A Double-Blind Randomized Controlled Trial of Maternal Postpartum Deworming to Improve Infant Weight Gain in the Peruvian Amazon

Layla S. Mofid, Martín Casapía, Eder Aguilar, Hermánn Silva, Antonio Montresor, Elham Rahme, William D. Fraser, Grace S. Marquis, Jozef Vercruysse, Lindsay H. Allen, Brittany Blouin, Hugo Razuri, Lidsky Pezo, Theresa W. Gyorkos

Research output: Contribution to journalArticlepeer-review

10 Scopus citations


Background: Nutritional interventions targeting the critical growth and development period before two years of age can have the greatest impact on health trajectories over the life course. Compelling evidence has demonstrated that interventions investing in maternal health in the first 1000 days of life are beneficial for both mothers and their children. One such potential intervention is deworming integrated into maternal postpartum care in areas where soil-transmitted helminth (STH) infections are endemic. Methodology/Principal Findings: From February to August 2014, 1010 mother-infant pairs were recruited into a trial aimed at assessing the effectiveness of maternal postpartum deworming on infant and maternal health outcomes. Following delivery, mothers were randomly assigned to receive either single-dose 400 mg albendazole or placebo. Participants were followed-up at 1 and 6 months postpartum. There was no statistically significant difference in mean weight gain between infants in the experimental and control groups (mean difference: -0.02; 95% CI: -0.1, 0.08) at 6 months of age. Further, deworming had no effect on measured infant morbidity indicators. However, ad hoc analyses restricted to mothers who tested positive for STHs at baseline suggest that infants of mothers in the experimental group had greater mean length gain in cm (mean difference: 0.8; 95% CI: 0.1, 1.4) and length-for-age z-score (mean difference: 0.5; 95% CI: 0.2, 0.8) at 6 months of age. Conclusions/Significance: In a study population composed of both STH-infected and uninfected mothers, maternal postpartum deworming was insufficient to impact infant growth and morbidity indicators up to 6 months postpartum. Among STH-infected mothers, however, important improvements in infant length gain and length-for-age were observed. The benefits of maternal postpartum deworming should be further investigated in study populations having higher overall prevalences and intensities of STH infections and, in particular, where whipworm and hookworm infections are of public health concern. Trial registration: ClinicalTrials.gov (NCT01748929).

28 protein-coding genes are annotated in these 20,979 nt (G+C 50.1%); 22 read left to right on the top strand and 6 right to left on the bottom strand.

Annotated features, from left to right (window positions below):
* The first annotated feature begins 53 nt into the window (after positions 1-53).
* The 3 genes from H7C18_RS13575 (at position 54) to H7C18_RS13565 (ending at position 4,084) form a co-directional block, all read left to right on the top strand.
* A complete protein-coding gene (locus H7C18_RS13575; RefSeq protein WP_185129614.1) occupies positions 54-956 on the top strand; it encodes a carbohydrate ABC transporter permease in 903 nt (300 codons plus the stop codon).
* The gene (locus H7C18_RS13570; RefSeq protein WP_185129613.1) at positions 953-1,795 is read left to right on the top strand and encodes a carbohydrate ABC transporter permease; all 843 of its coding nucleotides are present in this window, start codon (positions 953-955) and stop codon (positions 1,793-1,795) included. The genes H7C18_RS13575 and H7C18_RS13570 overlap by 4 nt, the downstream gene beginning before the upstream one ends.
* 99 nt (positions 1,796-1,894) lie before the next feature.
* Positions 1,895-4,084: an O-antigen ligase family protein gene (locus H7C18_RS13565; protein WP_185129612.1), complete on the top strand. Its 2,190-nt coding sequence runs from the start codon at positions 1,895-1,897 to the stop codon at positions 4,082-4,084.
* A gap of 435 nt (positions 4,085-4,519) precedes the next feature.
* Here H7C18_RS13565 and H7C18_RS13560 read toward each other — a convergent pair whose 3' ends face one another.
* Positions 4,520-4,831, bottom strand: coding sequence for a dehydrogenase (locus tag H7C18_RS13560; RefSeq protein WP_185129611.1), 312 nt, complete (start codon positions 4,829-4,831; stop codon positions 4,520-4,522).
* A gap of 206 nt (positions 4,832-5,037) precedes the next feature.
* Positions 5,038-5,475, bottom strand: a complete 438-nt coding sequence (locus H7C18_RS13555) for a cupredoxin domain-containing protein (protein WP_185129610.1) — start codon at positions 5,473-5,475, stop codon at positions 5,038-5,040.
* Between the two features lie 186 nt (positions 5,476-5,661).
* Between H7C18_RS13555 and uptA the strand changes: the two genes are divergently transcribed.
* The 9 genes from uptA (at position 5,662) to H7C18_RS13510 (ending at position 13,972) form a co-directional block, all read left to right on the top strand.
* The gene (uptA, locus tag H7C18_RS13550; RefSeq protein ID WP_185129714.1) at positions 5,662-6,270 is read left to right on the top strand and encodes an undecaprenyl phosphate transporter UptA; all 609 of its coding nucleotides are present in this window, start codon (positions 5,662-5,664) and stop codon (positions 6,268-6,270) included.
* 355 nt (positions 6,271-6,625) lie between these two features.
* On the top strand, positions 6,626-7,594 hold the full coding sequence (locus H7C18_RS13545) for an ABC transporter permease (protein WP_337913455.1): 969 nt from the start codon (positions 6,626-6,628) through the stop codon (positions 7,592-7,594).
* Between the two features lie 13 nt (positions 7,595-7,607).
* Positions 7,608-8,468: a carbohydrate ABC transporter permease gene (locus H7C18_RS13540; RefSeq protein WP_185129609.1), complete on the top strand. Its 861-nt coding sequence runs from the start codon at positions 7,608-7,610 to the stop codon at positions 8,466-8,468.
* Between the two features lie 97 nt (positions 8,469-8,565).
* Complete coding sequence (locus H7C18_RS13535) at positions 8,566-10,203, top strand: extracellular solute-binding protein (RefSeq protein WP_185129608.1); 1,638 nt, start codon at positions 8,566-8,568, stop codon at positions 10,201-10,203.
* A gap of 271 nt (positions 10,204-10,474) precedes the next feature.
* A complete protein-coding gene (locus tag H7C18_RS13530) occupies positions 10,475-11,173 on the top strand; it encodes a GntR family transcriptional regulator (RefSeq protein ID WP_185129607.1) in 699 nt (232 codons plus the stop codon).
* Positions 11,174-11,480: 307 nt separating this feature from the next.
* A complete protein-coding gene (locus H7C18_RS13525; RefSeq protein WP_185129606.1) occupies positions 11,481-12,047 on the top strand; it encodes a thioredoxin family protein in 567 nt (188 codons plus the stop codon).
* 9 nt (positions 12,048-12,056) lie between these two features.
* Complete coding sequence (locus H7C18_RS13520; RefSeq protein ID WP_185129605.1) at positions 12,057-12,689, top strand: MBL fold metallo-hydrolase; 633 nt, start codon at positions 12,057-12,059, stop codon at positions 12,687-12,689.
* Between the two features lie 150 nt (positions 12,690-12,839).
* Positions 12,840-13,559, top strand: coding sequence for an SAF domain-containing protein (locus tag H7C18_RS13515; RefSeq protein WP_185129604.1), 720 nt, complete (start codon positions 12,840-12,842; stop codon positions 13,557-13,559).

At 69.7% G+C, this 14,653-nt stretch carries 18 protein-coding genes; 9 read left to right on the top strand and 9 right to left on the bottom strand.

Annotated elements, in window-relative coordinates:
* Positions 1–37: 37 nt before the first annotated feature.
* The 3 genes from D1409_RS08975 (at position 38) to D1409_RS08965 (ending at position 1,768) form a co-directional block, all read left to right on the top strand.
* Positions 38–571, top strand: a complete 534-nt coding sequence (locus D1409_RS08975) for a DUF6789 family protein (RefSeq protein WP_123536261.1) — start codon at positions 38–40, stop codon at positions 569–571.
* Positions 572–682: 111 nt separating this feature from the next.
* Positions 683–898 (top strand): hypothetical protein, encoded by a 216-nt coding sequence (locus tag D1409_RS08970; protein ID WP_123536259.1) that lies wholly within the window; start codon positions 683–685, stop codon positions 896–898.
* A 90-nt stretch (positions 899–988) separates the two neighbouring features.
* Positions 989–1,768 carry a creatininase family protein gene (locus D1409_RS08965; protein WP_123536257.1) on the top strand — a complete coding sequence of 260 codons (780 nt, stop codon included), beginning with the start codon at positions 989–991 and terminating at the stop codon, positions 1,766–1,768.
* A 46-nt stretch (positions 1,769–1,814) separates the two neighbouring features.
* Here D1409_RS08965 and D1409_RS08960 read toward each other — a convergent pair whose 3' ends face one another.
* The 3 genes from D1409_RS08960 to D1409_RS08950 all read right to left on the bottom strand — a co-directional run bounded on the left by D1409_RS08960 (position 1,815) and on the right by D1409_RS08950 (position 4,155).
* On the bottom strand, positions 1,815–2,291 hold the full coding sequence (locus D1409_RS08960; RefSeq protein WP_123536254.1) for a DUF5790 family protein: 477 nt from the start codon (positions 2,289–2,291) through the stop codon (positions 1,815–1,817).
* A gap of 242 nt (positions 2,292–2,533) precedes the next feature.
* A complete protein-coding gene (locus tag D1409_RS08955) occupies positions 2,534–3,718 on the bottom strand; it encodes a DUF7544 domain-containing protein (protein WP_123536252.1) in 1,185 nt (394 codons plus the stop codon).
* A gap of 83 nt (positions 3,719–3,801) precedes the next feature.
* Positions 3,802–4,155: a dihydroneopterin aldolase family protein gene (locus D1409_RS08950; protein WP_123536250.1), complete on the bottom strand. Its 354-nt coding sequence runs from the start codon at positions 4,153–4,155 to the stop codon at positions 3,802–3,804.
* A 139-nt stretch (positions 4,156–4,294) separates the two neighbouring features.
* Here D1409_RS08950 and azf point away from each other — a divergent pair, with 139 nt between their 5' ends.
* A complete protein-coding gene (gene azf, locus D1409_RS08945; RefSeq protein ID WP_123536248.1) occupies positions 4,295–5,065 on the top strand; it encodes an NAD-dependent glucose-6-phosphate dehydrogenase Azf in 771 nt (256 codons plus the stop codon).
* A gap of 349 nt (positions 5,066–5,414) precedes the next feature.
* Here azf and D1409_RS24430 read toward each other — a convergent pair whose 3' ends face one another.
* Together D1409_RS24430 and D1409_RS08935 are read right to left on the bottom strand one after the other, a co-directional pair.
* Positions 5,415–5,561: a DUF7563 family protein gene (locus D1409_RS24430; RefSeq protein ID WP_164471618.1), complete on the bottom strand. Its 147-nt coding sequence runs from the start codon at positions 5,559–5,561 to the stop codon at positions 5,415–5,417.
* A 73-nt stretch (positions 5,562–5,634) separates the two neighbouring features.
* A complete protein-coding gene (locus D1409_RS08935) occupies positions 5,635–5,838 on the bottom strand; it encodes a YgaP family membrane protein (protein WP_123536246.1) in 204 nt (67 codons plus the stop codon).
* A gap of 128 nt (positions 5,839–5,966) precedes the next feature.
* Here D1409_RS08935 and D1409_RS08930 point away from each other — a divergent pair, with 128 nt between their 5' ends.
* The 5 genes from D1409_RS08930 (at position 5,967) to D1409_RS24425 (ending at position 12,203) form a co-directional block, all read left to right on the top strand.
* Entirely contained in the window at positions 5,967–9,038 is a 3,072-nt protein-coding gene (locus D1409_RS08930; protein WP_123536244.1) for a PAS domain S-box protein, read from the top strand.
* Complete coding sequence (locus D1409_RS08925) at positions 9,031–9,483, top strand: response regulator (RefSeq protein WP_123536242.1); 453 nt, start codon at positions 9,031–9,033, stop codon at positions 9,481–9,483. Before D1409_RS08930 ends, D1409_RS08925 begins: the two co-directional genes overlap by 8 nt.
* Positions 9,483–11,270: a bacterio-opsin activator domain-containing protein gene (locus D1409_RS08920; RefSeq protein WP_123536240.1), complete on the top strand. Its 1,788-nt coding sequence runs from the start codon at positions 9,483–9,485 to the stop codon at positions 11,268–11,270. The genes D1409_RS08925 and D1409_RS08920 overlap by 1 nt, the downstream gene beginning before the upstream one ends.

Original languageEnglish
Article numbere0005098
JournalPLoS Neglected Tropical Diseases
Issue number1
StatePublished - 5 Jan 2017
Externally publishedYes


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